Image via ABC.

During an interview with ABC’s Laura Spencer on the Golden Globes red carpet early Sunday evening, actor David Harbour (best known as the sheriff on Stranger Things) was asked what “Time’s Up” meant to him. Though he may not have known it at the time, his response was a perfect distillation of the collective male attitude at last night’s big event: woefully unprepared, and totally unbothered by it.

“Real quick,” Spencer said to Harbour, dressed in all black and a Time’s Up pin on his lapel. “Time’s Up on blank.”

“Uhhhh,” Harbour said. “I mean. Time’s Up on, umm...”

Desperate for him replace his uhhh’s and ummm’s with actual words, Spencer threw Harbour a bone and offered up a few low-level thought starters. “Sexual harassment?” she suggested. “Predators? Gender inequality?” All good options for things Time’s Up applies to!

“Yeah,” Harbour said. “And like, women not getting the respect that they deserve in the workplace. I think Time’s Up on women not getting the respect that they deserve in the workplace.”

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While it’s frankly idiotic that Harbour hadn’t planned to be asked about the cause he literally draped himself in, his ultimate response would have been embarrassing and insufficient even if it hadn’t taken several millennia to escape his mouth. Despite Spencer’s generous multiple choice offerings, Harbor flat-out refused to acknowledge the most urgent stated purpose of his cute little accessory (sexual assault and harassment of women in Hollywood) and defined Time’s Up as about something broader and less unpleasant. Should women “get the respect they deserve in the workplace”? Absolutely. But Time’s Up about so much more than that.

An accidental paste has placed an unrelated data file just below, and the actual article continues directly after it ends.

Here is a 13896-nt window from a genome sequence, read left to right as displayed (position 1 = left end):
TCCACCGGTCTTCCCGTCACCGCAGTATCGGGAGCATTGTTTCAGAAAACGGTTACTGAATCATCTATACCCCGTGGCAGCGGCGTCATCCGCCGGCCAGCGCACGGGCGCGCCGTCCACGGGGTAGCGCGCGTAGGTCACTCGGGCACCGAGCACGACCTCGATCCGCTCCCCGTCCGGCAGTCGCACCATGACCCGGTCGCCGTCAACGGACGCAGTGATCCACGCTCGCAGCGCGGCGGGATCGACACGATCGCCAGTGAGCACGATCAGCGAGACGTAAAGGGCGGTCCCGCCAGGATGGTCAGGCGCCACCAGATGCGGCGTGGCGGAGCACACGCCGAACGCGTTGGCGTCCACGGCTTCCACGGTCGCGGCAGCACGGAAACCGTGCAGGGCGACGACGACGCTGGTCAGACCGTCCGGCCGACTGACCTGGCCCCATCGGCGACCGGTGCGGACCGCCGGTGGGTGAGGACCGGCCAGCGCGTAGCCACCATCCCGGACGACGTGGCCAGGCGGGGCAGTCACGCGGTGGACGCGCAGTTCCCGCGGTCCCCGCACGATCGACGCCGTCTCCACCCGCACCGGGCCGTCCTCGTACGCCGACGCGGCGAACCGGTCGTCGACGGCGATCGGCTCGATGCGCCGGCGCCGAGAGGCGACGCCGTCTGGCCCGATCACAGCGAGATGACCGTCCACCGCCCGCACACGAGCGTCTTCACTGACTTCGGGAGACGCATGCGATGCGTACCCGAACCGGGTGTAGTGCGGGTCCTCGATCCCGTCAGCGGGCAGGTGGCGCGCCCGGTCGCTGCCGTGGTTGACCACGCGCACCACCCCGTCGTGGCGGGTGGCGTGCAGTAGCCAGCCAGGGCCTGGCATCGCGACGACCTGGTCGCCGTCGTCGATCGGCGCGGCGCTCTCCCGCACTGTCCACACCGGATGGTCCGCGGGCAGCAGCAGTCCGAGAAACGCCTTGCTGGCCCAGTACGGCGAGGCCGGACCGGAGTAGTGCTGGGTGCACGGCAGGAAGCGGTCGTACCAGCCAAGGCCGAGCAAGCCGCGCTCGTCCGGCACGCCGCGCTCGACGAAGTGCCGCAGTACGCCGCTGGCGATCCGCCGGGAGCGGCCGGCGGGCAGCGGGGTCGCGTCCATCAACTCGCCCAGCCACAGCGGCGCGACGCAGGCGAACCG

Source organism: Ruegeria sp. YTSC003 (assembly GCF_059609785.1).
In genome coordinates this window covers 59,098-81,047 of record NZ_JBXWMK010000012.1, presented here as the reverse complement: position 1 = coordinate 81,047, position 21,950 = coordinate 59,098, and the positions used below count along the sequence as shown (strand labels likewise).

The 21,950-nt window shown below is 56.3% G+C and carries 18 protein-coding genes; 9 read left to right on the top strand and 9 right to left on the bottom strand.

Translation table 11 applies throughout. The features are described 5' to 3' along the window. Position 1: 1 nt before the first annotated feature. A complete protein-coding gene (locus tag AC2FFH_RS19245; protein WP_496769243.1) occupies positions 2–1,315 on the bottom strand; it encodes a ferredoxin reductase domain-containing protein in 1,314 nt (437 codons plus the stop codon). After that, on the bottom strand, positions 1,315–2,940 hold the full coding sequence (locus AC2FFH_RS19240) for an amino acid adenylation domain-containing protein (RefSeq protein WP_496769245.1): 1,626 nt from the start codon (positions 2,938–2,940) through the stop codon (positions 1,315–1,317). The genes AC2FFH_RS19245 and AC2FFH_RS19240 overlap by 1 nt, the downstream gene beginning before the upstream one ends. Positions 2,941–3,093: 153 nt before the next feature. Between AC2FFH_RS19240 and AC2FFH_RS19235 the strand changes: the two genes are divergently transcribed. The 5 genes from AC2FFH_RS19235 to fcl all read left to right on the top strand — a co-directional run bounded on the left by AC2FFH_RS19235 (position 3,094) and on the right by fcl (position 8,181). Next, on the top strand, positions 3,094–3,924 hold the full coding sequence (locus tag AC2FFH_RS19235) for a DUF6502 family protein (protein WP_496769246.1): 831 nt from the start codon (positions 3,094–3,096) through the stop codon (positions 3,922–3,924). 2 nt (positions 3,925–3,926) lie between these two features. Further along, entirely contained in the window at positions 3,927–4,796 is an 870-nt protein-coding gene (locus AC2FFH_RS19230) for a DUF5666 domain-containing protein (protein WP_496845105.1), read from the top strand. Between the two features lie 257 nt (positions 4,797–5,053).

Their painful interaction proved a a telling prologue for the evening, during which Red Carpet king Ryan Seacrest treated Time’s Up flippantly while interviewing attendees, an objectively powerful white man in Hollywood refused to acknowledge his own privilege by claiming he was in no way powerful at all, and not a single male winner (there were plenty, by the way) mentioned either Time’s Up or #MeToo during their acceptance speeches.

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Last night a sea of men in black blinded themselves from the nasty truths about their brothers and either passed the blame onto someone else or ignored the subject of sexual misconduct entirely. They thought being a silent ally would be more than enough in this era where women are doing so much talking that they barely have time to take a breath. How many times must these men be reminded that #MeToo isn’t about the women? When will they finally figure out that it’s about them?